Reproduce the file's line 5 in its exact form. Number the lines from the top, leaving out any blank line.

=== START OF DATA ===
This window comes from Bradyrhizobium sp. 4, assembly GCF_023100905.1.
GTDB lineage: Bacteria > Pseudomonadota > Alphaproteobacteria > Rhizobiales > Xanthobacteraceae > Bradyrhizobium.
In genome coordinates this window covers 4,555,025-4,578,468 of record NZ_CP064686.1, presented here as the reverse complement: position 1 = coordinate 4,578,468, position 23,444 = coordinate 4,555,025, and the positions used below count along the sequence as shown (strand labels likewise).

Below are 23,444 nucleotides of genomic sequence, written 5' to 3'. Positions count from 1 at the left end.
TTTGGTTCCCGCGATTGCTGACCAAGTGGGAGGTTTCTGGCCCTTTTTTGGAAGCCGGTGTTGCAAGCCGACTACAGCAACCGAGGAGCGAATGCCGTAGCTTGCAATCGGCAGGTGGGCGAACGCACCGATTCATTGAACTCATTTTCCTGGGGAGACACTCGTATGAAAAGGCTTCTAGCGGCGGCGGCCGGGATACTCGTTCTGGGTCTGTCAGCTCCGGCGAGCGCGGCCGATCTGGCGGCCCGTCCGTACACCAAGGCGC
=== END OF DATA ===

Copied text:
TTTGGTTCCCGCGATTGCTGACCAAGTGGGAGGTTTCTGGCCCTTTTTTGGAAGCCGGTGTTGCAAGCCGACTACAGCAACCGAGGAGCGAATGCCGTAGCTTGCAATCGGCAGGTGGGCGAACGCACCGATTCATTGAACTCATTTTCCTGGGGAGACACTCGTATGAAAAGGCTTCTAGCGGCGGCGGCCGGGATACTCGTTCTGGGTCTGTCAGCTCCGGCGAGCGCGGCCGATCTGGCGGCCCGTCCGTACACCAAGGCGC